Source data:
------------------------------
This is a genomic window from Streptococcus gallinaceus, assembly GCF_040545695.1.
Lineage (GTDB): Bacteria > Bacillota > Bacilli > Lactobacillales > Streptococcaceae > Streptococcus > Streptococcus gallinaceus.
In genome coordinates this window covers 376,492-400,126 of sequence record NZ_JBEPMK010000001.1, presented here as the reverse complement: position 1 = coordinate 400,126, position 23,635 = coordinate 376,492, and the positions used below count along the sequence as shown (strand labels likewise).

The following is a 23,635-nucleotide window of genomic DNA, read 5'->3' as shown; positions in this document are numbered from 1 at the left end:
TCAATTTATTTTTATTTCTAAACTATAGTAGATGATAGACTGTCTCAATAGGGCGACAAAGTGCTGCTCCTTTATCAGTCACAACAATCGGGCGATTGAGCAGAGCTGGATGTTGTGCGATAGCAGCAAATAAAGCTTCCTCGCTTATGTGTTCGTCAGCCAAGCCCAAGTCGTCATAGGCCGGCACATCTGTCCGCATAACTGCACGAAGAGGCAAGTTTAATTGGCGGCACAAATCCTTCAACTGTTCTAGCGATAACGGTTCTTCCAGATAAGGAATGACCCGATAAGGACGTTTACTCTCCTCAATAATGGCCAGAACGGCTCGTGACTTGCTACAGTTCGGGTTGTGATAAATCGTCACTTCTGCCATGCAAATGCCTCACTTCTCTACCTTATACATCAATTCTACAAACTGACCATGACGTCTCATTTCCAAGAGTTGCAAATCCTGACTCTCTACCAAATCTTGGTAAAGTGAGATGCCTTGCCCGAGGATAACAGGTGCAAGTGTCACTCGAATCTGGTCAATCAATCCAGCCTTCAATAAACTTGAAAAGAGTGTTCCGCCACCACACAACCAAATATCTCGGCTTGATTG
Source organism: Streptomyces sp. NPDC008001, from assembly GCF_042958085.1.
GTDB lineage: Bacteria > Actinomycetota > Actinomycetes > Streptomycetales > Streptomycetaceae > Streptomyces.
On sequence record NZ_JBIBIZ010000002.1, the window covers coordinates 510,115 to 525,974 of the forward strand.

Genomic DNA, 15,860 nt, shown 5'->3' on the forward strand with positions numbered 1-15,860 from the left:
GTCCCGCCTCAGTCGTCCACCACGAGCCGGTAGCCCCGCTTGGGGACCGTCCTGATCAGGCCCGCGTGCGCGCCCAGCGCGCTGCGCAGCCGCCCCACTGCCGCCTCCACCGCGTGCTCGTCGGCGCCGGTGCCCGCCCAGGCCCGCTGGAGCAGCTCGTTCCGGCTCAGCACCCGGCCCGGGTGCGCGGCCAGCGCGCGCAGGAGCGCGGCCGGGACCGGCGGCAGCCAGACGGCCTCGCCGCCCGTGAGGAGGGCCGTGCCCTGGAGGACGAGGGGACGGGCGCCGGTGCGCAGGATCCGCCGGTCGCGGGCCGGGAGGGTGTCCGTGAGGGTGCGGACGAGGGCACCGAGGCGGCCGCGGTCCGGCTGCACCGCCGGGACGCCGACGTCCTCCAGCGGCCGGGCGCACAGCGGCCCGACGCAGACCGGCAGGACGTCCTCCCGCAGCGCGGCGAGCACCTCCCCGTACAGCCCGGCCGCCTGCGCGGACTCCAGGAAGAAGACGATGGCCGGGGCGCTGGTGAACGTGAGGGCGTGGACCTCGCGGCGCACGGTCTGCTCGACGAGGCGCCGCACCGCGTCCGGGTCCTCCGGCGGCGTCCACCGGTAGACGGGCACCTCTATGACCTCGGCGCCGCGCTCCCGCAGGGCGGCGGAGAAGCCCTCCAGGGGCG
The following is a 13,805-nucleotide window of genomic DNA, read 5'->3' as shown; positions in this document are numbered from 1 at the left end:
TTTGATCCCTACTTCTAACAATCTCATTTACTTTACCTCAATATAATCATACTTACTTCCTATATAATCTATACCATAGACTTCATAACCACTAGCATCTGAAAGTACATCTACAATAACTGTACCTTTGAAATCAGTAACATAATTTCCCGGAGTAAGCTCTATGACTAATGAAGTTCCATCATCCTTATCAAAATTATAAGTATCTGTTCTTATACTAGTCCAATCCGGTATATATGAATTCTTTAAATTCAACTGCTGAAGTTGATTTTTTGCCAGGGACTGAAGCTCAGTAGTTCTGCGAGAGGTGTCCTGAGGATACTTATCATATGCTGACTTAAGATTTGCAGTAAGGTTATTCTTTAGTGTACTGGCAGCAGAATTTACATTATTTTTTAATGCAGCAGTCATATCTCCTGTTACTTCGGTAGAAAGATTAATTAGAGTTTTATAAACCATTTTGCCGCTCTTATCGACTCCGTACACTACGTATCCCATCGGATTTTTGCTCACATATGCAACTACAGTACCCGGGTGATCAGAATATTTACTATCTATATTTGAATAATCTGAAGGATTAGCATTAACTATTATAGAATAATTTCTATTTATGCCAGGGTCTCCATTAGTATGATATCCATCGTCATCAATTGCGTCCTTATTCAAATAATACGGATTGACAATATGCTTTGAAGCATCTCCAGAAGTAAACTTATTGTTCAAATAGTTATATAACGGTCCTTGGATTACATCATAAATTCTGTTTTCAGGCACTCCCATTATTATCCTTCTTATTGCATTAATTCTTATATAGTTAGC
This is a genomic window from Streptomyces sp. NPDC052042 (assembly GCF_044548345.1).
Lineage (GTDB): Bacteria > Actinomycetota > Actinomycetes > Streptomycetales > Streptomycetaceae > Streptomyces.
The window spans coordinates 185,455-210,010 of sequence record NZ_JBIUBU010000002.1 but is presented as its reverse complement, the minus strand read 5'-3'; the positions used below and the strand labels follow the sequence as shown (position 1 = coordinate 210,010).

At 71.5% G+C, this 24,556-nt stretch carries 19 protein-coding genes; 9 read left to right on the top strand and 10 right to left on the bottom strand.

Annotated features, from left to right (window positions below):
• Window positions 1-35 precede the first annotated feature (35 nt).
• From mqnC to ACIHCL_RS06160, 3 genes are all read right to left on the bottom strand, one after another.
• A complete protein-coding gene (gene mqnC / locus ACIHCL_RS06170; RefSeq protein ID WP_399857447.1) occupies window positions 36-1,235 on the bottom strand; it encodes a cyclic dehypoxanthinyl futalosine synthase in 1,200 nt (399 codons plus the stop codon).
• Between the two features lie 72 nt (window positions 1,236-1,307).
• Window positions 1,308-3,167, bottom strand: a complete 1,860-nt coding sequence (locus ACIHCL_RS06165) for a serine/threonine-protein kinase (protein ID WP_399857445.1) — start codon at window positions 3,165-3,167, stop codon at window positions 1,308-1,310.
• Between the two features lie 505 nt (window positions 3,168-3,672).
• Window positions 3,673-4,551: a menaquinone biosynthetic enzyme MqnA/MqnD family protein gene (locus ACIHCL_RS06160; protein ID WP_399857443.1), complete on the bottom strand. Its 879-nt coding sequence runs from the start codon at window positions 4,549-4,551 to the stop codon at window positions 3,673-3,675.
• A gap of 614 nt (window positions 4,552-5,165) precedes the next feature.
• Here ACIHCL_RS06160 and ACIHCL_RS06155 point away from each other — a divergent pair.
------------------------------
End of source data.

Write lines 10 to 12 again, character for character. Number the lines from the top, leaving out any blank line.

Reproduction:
GTCCCGCCTCAGTCGTCCACCACGAGCCGGTAGCCCCGCTTGGGGACCGTCCTGATCAGGCCCGCGTGCGCGCCCAGCGCGCTGCGCAGCCGCCCCACTGCCGCCTCCACCGCGTGCTCGTCGGCGCCGGTGCCCGCCCAGGCCCGCTGGAGCAGCTCGTTCCGGCTCAGCACCCGGCCCGGGTGCGCGGCCAGCGCGCGCAGGAGCGCGGCCGGGACCGGCGGCAGCCAGACGGCCTCGCCGCCCGTGAGGAGGGCCGTGCCCTGGAGGACGAGGGGACGGGCGCCGGTGCGCAGGATCCGCCGGTCGCGGGCCGGGAGGGTGTCCGTGAGGGTGCGGACGAGGGCACCGAGGCGGCCGCGGTCCGGCTGCACCGCCGGGACGCCGACGTCCTCCAGCGGCCGGGCGCACAGCGGCCCGACGCAGACCGGCAGGACGTCCTCCCGCAGCGCGGCGAGCACCTCCCCGTACAGCCCGGCCGCCTGCGCGGACTCCAGGAAGAAGACGATGGCCGGGGCGCTGGTGAACGTGAGGGCGTGGACCTCGCGGCGCACGGTCTGCTCGACGAGGCGCCGCACCGCGTCCGGGTCCTCCGGCGGCGTCCACCGGTAGACGGGCACCTCTATGACCTCGGCGCCGCGCTCCCGCAGGGCGGCGGAGAAGCCCTCCAGGGGCG
The following is a 13,805-nucleotide window of genomic DNA, read 5'->3' as shown; positions in this document are numbered from 1 at the left end:
TTTGATCCCTACTTCTAACAATCTCATTTACTTTACCTCAATATAATCATACTTACTTCCTATATAATCTATACCATAGACTTCATAACCACTAGCATCTGAAAGTACATCTACAATAACTGTACCTTTGAAATCAGTAACATAATTTCCCGGAGTAAGCTCTATGACTAATGAAGTTCCATCATCCTTATCAAAATTATAAGTATCTGTTCTTATACTAGTCCAATCCGGTATATATGAATTCTTTAAATTCAACTGCTGAAGTTGATTTTTTGCCAGGGACTGAAGCTCAGTAGTTCTGCGAGAGGTGTCCTGAGGATACTTATCATATGCTGACTTAAGATTTGCAGTAAGGTTATTCTTTAGTGTACTGGCAGCAGAATTTACATTATTTTTTAATGCAGCAGTCATATCTCCTGTTACTTCGGTAGAAAGATTAATTAGAGTTTTATAAACCATTTTGCCGCTCTTATCGACTCCGTACACTACGTATCCCATCGGATTTTTGCTCACATATGCAACTACAGTACCCGGGTGATCAGAATATTTACTATCTATATTTGAATAATCTGAAGGATTAGCATTAACTATTATAGAATAATTTCTATTTATGCCAGGGTCTCCATTAGTATGATATCCATCGTCATCAATTGCGTCCTTATTCAAATAATACGGATTGACAATATGCTTTGAAGCATCTCCAGAAGTAAACTTATTGTTCAAATAGTTATATAACGGTCCTTGGATTACATCATAAATTCTGTTTTCAGGCACTCCCATTATTATCCTTCTTATTGCATTAATTCTTATATAGTTAGC